/CSS/ - a guide for the unglued
June 13, 2002 11:29 PM   Subscribe

/CSS/ - a guide for the unglued
With site design hitting the front page of the BBC, WaSP's Dreamweaver MX input, Daypop heaving with section 508 references, and articles like this Eric Meyer interview, is the web about to become a considerably more accessible place?
posted by southisup (4 comments total)
I think that more and more big-name sites will become accessible either because of public pressure or because they are forced to by having some relationship with the federal government. Certainly as awareness of the issue increases, there will be more motivation for sites like MSNBC and Salon to become completely accessible (maybe they already are...), and section 508 is probably a reasonable guideline for doing so.

I work at a state university, so we're undergoing what amounts to the very time-consuming (and therefore expensive) of updating all 200,000 pages or so on our official sites to meet federal and state accessibility guidelines.

From one point of view, it's easy: Just make sure all images have alt attributes set and all form elements have matching <label> tags and that all data tables use <th> tags with the appropriate scope attribute. But when you're faced with an entire website that's been growing organically over the past 8 years, it can be a huge and tedious task. And there are always unfortunately those people who have a negative attitude towards such changes.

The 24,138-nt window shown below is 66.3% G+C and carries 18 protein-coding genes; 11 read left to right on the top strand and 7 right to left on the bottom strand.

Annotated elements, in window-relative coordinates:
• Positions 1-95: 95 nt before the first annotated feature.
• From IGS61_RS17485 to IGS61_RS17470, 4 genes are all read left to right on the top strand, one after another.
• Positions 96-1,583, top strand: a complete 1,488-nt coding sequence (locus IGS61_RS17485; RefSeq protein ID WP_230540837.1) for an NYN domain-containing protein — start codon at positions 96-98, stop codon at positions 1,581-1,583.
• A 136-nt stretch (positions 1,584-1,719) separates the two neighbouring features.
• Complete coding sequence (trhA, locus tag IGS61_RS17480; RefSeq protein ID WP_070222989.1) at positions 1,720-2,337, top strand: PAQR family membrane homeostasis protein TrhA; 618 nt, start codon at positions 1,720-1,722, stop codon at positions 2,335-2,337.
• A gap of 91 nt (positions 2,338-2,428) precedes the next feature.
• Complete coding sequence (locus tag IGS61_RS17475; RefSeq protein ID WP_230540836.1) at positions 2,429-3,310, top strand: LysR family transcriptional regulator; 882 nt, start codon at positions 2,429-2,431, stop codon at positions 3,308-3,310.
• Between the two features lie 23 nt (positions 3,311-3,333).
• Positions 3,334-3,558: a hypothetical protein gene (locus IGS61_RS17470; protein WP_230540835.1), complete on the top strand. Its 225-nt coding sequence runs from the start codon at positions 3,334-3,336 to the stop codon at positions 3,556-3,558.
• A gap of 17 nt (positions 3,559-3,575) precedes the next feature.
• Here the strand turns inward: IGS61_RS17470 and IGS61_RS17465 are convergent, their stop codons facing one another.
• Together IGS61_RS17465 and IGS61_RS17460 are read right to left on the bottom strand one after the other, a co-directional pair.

Of course, when starting a new site, it's pretty easy to keep accessibility in mind from the start. I think that converting existing sites over to accessibility guidelines is going to push a lot more medium-to-large sites over to content management systems. And luckily, it's going to force these CMS vendors to include these features. Software vendors will also have to take pains for accessibility if they plan on being used in governmental agencies for anything. We can't roll out any new software unless it's well accessible or we can provide an accessible alternative that provides the same functionality.

There's controversy, too, of course. When considering whether certain functionality is accessible, are the web and desktop environments equivalent or are they considered separately? That's something that's not very clear yet. The question being, can you provide an accessible desktop application that replaces an inaccessible web app or vice versa?
posted by daveadams at 4:14 AM on June 14, 2002

Is the web about to become more accessible? I hope so. But accessibility is only one of the many benefits of a CSS-driven web.

That BBC article seems an odd fit for this topic, though - and a little staggering for a news story in mid-2002. Why no mention of the field of information architecture? I know it's unfamiliar stuff to the general public, but you wouldn't expect a story on poorly-designed buildings to include a quote from a builder saying, "People have a certain idea of where the doors and stairs go. You have to position them in a way that is consistent with how they think about how those things. Maybe we need someone to work on that stuff..."
posted by rory at 4:19 AM on June 14, 2002

Nice topic...and that CSS guide is gonna come in very handy for me, since I get unglued every time I try to approach it!
posted by rushmc at 9:26 AM on June 14, 2002

the /css/ guide could use some usability
posted by dangerman at 10:48 AM on June 17, 2002

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